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Fentanyl Withdrawal Symptoms
Author: Phil Kosanovich
Published: October 27, 2022
Fentanyl Withdrawal Symptoms

Fentanyl is a synthetic opioid that is usually prescribed in order to treat severe pain. It is reserved for the most extreme circumstances, such as for people who have to deal with chronic pain as a result of cancer. It is much more powerful than other opioids and is considered to be almost 100 times stronger than drugs such as morphine and heroin, which are already powerful drugs in their own right.

Opioid use has become a pervasive phenomenon within the U.S. This is not only due to it being prescribed as a pain medication but also because a large portion of it is illegally produced and distributed as a recreational drug.

The widespread media attention over the harms of fentanyl drug use has largely focused on how it has been responsible for many overdose-related deaths, largely due to the fact that it is often cut with other drugs in order to increase its euphoric effects but which also exacerbates its potentially fatal side-effects.

Read more: Fentanyl Addiction Treatment Orange County

As with many other drugs, fentanyl also carries risks of physical dependence and addiction. As a result of this, many fentanyl users will experience withdrawal symptoms when they try to stop their pattern of drug abuse, making their detox a much harder process. Here we will discuss the ins and outs of fentanyl withdrawal, and how you can make the process easier for yourself with medically administered withdrawal management.

Get help: Drug Rehab Orange County

Fentanyl Abuse and Dependence -the How’s and Why’s

Fentanyl Abuse and Dependence -the How’s and Why’s

Due to the damage that fentanyl can cause, there is a widespread need to inform people about the process by which fentanyl users become addicted and how they can eventually be able to escape their patterns of addiction. The Centers for Disease Control claims that over 150 people die per day as a result of synthetic opioids such as fentanyl.

Unless you use chemical testing methods for drugs you ingest, there is no way of knowing whether they contain deadly levels of fentanyl which could prove fatal for you. For this reason, you should be informed of how to escape a dangerous cycle of addiction.

Fentanyl Abuse

As with other opioids, fentanyl works by binding to the body’s opioid receptors. These are found in areas of the brain that deal with controlling pain, as well as emotions. People usually start abusing fentanyl because they chase the initial euphoric high it provides due to its chemical interactions with these opioid receptors.

However, once your body becomes accustomed to the presence of fentanyl, it mitigates its potent euphoric effect and makes you find it difficult to find pleasure elsewhere, which is what usually kickstarts the route to physical dependence.

Aside from the euphoria it creates, fentanyl creates a wide range of effects such as:

  • Nausea
  • Confusion
  • Drowsiness
  • Constipation
  • Respiratory depression
  • Constipation
  • Sedation

All these unpleasant side effects can become visible from the very first dose that you take. While some may think that they are simply the price to pay for chasing a euphoric high, they are only the tip of the iceberg when it comes to how fentanyl can affect your body negatively.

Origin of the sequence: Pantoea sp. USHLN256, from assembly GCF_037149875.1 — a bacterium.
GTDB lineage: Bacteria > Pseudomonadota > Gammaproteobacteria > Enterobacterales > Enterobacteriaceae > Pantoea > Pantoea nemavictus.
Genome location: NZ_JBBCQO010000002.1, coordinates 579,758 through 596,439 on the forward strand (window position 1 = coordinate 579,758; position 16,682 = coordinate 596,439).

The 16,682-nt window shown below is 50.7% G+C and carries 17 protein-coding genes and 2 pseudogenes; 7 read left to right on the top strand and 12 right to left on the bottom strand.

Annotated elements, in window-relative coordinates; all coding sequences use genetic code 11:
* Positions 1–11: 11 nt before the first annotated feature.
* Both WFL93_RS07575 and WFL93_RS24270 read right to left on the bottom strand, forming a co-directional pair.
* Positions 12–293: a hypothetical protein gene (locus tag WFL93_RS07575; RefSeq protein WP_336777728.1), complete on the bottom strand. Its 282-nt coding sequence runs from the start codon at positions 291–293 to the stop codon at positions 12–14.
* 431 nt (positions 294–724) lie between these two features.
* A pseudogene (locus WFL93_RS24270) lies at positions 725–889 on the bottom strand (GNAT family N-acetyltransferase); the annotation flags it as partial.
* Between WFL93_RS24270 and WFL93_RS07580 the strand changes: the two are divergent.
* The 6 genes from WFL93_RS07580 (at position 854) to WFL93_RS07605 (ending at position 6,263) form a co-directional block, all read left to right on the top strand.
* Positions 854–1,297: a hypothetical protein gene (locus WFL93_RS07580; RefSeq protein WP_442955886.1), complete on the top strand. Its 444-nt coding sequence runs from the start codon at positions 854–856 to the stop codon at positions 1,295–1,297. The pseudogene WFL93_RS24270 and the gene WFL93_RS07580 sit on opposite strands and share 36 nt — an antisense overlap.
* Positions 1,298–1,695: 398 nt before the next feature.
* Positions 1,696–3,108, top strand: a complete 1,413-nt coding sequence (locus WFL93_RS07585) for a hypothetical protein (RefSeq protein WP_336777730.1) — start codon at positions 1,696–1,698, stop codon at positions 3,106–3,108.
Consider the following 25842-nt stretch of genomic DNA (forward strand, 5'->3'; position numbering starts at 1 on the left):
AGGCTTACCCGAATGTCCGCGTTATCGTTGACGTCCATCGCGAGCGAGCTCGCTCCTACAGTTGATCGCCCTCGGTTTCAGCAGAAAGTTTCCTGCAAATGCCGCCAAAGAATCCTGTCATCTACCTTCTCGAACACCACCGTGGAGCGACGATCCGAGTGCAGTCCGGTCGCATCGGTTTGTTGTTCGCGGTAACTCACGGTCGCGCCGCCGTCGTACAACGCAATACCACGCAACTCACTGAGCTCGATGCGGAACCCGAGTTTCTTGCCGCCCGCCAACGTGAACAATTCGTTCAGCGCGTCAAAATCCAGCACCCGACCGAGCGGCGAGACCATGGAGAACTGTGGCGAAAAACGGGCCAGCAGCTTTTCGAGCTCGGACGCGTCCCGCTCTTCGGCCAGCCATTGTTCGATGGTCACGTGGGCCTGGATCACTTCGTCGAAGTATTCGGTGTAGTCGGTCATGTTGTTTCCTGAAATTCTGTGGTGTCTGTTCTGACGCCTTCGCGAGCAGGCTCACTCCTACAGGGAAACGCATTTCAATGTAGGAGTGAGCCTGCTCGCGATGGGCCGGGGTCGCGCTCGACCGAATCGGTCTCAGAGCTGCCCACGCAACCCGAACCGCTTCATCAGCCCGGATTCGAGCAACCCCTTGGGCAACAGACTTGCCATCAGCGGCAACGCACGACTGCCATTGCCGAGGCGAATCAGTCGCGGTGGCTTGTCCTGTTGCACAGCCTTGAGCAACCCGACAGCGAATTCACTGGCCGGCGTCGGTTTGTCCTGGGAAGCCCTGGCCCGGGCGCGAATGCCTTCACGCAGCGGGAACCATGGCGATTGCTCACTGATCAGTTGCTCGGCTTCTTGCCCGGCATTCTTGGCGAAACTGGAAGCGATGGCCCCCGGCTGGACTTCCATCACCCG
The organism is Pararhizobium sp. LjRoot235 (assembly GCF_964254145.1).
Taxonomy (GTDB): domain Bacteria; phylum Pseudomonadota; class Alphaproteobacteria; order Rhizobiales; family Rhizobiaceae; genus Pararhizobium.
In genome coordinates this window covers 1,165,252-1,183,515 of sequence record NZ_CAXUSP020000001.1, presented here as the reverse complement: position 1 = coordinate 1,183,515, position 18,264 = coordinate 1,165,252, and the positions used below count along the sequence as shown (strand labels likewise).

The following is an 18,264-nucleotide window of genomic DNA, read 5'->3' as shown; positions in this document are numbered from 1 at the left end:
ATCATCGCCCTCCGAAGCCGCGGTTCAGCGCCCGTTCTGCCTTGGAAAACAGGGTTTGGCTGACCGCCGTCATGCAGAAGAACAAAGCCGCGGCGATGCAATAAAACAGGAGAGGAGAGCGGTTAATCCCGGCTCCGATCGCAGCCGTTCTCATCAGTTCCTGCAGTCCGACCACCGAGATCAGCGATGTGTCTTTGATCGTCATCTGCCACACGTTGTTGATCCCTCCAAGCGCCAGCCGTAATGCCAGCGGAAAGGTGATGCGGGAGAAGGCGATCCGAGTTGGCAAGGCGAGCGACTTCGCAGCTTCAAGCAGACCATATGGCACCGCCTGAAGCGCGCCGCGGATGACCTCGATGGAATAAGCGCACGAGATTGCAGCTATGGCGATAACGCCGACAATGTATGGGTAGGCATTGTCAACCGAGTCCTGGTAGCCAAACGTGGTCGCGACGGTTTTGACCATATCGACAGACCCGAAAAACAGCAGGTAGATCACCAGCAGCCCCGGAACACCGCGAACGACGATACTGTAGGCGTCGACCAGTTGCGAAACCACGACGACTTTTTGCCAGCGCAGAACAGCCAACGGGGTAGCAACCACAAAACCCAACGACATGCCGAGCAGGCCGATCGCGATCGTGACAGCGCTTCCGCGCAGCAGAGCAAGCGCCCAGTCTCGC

How Abuse Leads to Addiction

As with other substances in the opioid family, physical dependence is a very real risk. Anyone who consumes opioid medication for a prolonged length of time is at risk of falling into a cycle of addiction that can ruin their life. Your individual biology, the amounts you consume, and the time period over which you consume it all play a role in how quickly this addiction forms. Fentanyl is considered particularly addictive due to its chemical potency.

The endorphins that are released through the chemical process that fentanyl acts out on your body means that you will end up chasing the pleasurable feelings it produces. When these feelings wear out you will find yourself wanting more, thereby starting your addiction process. Aside from an increased risk of overdose due to taking larger amounts of the drug in order to overcome your body’s developing tolerance, it also puts you at risk of experiencing withdrawal symptoms when you quit.

You can spot fentanyl addiction in yourself or others with a few telltale signs:

  • Using more fentanyl more frequently
  • Taking larger doses
  • Spending a lot of time thinking about fentanyl or how to get your hands on it
  • Interpersonal problems
  • Academic or professional difficulties
  • Inability to complete other tasks
  • Having constant cravings for fentanyl
  • Developing withdrawal symptoms when you try to stop

Being able to recognize these signs is the first step in finding help. As your addiction grows, so will your tolerance to fentanyl, which can lead to fatal results. Opioid use disorders can start to take full control over your life very quickly, especially if you are reckless with the amounts you consume.

Overdosing on Fentanyl

Overdosing on Fentanyl is a very real possibility and Fentanyl overdose carries the risk of a fatal outcome. It can cause your breathing to slow down and eventually stop completely. This can lead to a coma and eventually, death.

When considering the dangerous side effects of fentanyl abuse, please keep in mind that developing an addiction can lead to life-threatening outcomes. For this reason, proper medical detox should be your first step if you spot signs of fentanyl addiction in yourself.